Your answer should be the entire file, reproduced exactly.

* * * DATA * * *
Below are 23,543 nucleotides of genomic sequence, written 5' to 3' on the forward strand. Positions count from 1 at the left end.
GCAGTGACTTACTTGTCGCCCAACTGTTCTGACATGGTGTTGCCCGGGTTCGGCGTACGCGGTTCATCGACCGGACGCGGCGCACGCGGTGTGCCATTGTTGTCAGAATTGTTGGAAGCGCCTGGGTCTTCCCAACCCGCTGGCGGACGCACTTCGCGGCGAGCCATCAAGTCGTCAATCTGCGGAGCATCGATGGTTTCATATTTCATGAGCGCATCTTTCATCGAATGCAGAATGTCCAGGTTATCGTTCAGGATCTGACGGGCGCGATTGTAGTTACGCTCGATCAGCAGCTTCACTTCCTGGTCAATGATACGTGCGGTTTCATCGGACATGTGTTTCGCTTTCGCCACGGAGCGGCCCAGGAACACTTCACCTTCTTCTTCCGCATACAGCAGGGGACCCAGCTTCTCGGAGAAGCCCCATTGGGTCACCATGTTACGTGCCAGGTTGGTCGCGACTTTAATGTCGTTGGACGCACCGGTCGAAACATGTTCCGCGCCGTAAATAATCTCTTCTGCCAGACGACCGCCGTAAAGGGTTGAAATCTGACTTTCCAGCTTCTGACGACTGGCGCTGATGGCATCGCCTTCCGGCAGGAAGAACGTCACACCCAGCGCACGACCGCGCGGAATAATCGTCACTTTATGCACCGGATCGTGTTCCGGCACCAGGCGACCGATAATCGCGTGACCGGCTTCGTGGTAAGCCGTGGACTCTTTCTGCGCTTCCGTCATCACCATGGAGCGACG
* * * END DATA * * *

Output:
Below are 23,543 nucleotides of genomic sequence, written 5' to 3' on the forward strand. Positions count from 1 at the left end.
GCAGTGACTTACTTGTCGCCCAACTGTTCTGACATGGTGTTGCCCGGGTTCGGCGTACGCGGTTCATCGACCGGACGCGGCGCACGCGGTGTGCCATTGTTGTCAGAATTGTTGGAAGCGCCTGGGTCTTCCCAACCCGCTGGCGGACGCACTTCGCGGCGAGCCATCAAGTCGTCAATCTGCGGAGCATCGATGGTTTCATATTTCATGAGCGCATCTTTCATCGAATGCAGAATGTCCAGGTTATCGTTCAGGATCTGACGGGCGCGATTGTAGTTACGCTCGATCAGCAGCTTCACTTCCTGGTCAATGATACGTGCGGTTTCATCGGACATGTGTTTCGCTTTCGCCACGGAGCGGCCCAGGAACACTTCACCTTCTTCTTCCGCATACAGCAGGGGACCCAGCTTCTCGGAGAAGCCCCATTGGGTCACCATGTTACGTGCCAGGTTGGTCGCGACTTTAATGTCGTTGGACGCACCGGTCGAAACATGTTCCGCGCCGTAAATAATCTCTTCTGCCAGACGACCGCCGTAAAGGGTTGAAATCTGACTTTCCAGCTTCTGACGACTGGCGCTGATGGCATCGCCTTCCGGCAGGAAGAACGTCACACCCAGCGCACGACCGCGCGGAATAATCGTCACTTTATGCACCGGATCGTGTTCCGGCACCAGGCGACCGATAATCGCGTGACCGGCTTCGTGGTAAGCCGTGGACTCTTTCTGCGCTTCCGTCATCACCATGGAGCGACG